Several Kane County school superintendents, including the superintendents of Batavia, Geneva, St. Charles, Kaneland, West Aurora and Elgin school districts, are requesting the Illinois State Board of Education relax COVID-19 guidelines for the fall school year.
Those superintendents along with superintendents from other large unit school districts throughout the state on June 22 sent a letter to Illinois State Superintendent of Education Carmen Ayala voicing their concerns about the current guidelines and how they will impact the school year.
Their concerns revolve around quarantining and social distancing.
“Our schools have had very few cases of documented COVID spread,” the letter states. “There have been thousands of students quarantined this year and the in and out of in-person school has been very disruptive to our students’ education. In most cases, when students were quarantined in the past year, our schools had remote learning options in place for them. With the return to full in-person learning next year, those remote options will not exist in the same way.”
In May, the Illinois State Board of Education voted on a resolution that would require all schools to resume in-person learning. The board also decided that remote instruction needs to be made available for students who are not eligible for a COVID-19 vaccine and are under a quarantine order by a local public health department or the Illinois Department of Public Health
“In many cases, quarantined students will be taught with homebound instruction, which does not equate to the time and quality they received from remote instruction,” the letter goes on to say. “When considering the cost/benefit of both health and education, we do not believe the current quarantining guidance is most appropriate for our students.
The superintendents also raised concerns about the current social distancing guidelines. Earlier this year, the Illinois State Board of Education released revised public health guidance for schools.
Social distance for in-person learning is now defined as 3 to 6 feet for students and fully vaccinated staff.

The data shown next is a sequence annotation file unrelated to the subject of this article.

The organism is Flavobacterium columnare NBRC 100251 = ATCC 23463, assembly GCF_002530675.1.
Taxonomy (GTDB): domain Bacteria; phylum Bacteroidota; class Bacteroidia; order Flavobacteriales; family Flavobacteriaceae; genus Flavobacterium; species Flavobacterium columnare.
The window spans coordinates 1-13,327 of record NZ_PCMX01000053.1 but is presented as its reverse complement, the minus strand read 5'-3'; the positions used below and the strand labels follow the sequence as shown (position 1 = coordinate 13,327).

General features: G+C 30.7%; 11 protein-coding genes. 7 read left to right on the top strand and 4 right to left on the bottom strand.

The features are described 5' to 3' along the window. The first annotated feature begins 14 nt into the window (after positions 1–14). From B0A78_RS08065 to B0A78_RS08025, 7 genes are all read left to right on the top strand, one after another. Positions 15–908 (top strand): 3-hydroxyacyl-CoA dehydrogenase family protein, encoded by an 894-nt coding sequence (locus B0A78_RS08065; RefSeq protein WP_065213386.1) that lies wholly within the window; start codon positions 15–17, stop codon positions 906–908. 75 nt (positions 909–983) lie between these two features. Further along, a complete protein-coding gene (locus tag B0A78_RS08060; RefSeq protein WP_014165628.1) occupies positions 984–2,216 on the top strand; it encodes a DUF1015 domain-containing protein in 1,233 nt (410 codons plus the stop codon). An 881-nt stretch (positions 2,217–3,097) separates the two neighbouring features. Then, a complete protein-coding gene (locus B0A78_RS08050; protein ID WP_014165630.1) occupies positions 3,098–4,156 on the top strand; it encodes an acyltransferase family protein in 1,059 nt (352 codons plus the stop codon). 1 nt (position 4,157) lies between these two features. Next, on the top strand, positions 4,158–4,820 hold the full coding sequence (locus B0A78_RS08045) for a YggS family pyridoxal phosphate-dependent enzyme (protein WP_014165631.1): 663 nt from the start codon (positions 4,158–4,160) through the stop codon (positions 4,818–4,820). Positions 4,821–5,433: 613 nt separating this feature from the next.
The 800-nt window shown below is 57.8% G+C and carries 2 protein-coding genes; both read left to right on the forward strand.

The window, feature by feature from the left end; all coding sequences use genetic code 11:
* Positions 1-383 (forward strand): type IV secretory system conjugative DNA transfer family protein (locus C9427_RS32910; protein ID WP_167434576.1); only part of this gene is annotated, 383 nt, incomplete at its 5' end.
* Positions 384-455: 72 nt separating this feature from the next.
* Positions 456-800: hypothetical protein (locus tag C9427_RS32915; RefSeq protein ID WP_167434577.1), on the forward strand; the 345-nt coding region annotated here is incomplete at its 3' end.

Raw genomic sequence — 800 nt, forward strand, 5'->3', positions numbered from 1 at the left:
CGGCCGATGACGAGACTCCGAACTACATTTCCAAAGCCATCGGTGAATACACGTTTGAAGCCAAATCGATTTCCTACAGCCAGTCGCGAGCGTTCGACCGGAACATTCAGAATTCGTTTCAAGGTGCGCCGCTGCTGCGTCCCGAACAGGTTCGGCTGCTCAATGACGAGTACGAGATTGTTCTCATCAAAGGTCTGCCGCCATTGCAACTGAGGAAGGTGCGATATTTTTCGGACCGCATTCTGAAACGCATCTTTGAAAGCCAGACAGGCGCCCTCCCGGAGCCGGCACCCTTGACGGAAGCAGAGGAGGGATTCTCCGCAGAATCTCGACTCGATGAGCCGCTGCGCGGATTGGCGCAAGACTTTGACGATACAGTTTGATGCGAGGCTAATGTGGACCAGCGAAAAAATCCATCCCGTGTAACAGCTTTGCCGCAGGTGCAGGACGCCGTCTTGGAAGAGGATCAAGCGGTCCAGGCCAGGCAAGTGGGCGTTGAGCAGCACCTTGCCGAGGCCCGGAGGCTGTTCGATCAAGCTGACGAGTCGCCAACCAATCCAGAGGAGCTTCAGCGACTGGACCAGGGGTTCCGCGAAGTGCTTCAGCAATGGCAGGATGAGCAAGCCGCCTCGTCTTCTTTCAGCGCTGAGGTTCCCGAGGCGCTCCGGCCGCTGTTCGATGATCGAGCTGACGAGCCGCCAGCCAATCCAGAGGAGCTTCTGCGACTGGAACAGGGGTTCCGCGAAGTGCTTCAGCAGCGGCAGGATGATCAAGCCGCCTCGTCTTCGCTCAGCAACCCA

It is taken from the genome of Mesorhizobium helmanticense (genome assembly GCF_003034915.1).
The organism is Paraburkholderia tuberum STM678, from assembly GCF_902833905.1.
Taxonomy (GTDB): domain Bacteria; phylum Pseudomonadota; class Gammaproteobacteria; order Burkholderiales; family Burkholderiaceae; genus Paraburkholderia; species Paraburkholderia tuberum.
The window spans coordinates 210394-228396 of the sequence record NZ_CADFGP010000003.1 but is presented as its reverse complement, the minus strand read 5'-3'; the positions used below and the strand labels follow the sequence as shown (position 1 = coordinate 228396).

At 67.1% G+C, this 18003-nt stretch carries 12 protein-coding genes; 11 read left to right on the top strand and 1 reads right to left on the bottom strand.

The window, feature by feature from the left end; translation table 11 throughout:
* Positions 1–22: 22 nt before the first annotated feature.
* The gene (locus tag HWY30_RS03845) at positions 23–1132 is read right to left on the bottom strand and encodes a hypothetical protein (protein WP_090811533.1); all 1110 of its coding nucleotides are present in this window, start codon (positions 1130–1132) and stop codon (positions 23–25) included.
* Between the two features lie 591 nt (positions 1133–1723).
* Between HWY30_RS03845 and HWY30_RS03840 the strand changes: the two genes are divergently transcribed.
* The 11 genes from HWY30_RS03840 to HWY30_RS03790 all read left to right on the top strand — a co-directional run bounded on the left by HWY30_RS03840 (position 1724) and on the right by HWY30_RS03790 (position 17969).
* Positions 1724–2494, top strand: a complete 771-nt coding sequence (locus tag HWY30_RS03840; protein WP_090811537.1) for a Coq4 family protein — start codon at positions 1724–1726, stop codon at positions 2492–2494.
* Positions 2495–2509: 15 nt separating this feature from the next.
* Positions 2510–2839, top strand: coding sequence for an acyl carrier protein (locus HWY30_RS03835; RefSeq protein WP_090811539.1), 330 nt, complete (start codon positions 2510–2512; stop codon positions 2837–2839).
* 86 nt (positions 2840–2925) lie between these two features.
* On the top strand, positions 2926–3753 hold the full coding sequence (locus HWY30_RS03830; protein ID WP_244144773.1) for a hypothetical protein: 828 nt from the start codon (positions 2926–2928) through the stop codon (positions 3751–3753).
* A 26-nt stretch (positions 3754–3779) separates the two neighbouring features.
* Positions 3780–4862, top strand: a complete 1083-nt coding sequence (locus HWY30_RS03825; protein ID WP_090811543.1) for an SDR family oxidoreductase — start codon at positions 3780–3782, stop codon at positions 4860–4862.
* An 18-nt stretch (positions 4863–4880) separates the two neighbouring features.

“Maintaining 6 feet remains the safest distance, but schools can operate at no less than 3 feet in order to provide in-person learning,” stated the Illinois State Board of Education. “Unvaccinated staff should maintain 6 feet social distance as much as possible because adults remain more susceptible to infection than children. Strict adherence to social distancing must be maintained when face masks are removed in limited situations and monitored by school staff.”
The superintendents contend that under the 6-feet social distancing guidelines, “it is impossible for most of our schools to operate at 100 percent capacity.”
“Using 3-feet social distancing guidelines, full capacity is possible in most cases, but only with significant modifications,” their letter states. “Those modifications include, but are not limited to, items such as different furniture (desks instead of tables), completely redesigned lunch procedures and new student bell schedules.”
They are requesting that social distancing, quarantining, and masking guidelines in schools “be consistent with health guidelines of Phase 5 as applied to other venues in Illinois.”
“Through science we know that children are the least vulnerable population to COVID,” they state in the letter. “Generally, we know that in normal circumstances, schools are the most controlled, supervised venue that kids attend. Schools should not have to operate under tighter restrictions than what has been deemed safe in other circumstances. If there are continued social distancing and quarantining guidelines in place, we ask that they be consistent among agencies and local health departments.”
They also request that the Illinois Board of Education issue full guidance for the fall immediately.
“Unless there is a significant change in the spread of COVID over the next two months, there is nothing that will be known in two months that is not known today,” the letter states. “If certain social distancing guidelines remain in place, and we have 100 percent of our students attending in person, our schools will have to make significant adjustments to the educational environment. The planning and expenditures to make those adjustments need to happen now. Conversely, we do not want to spend taxpayer dollars on mitigation purchases that will ultimately not be needed.”